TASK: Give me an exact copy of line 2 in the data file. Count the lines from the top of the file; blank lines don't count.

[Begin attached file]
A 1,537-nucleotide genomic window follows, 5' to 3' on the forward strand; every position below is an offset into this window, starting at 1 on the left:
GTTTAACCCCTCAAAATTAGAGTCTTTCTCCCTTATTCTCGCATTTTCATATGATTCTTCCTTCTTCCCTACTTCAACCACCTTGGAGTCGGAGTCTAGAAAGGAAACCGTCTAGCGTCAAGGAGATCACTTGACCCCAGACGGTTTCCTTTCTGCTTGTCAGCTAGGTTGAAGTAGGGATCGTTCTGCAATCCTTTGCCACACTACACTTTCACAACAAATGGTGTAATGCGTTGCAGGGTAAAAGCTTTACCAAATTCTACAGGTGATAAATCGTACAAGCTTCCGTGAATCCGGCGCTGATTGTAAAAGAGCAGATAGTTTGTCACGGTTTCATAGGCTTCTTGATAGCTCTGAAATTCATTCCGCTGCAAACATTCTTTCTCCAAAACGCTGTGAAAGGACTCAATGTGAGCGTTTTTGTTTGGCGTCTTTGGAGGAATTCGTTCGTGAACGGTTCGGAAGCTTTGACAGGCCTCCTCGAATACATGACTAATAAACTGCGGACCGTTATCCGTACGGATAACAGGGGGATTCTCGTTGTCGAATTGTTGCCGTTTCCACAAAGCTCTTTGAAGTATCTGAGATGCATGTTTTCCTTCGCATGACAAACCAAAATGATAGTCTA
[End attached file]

GTTTAACCCCTCAAAATTAGAGTCTTTCTCCCTTATTCTCGCATTTTCATATGATTCTTCCTTCTTCCCTACTTCAACCACCTTGGAGTCGGAGTCTAGAAAGGAAACCGTCTAGCGTCAAGGAGATCACTTGACCCCAGACGGTTTCCTTTCTGCTTGTCAGCTAGGTTGAAGTAGGGATCGTTCTGCAATCCTTTGCCACACTACACTTTCACAACAAATGGTGTAATGCGTTGCAGGGTAAAAGCTTTACCAAATTCTACAGGTGATAAATCGTACAAGCTTCCGTGAATCCGGCGCTGATTGTAAAAGAGCAGATAGTTTGTCACGGTTTCATAGGCTTCTTGATAGCTCTGAAATTCATTCCGCTGCAAACATTCTTTCTCCAAAACGCTGTGAAAGGACTCAATGTGAGCGTTTTTGTTTGGCGTCTTTGGAGGAATTCGTTCGTGAACGGTTCGGAAGCTTTGACAGGCCTCCTCGAATACATGACTAATAAACTGCGGACCGTTATCCGTACGGATAACAGGGGGATTCTCGTTGTCGAATTGTTGCCGTTTCCACAAAGCTCTTTGAAGTATCTGAGATGCATGTTTTCCTTCGCATGACAAACCAAAATGATAGTCTA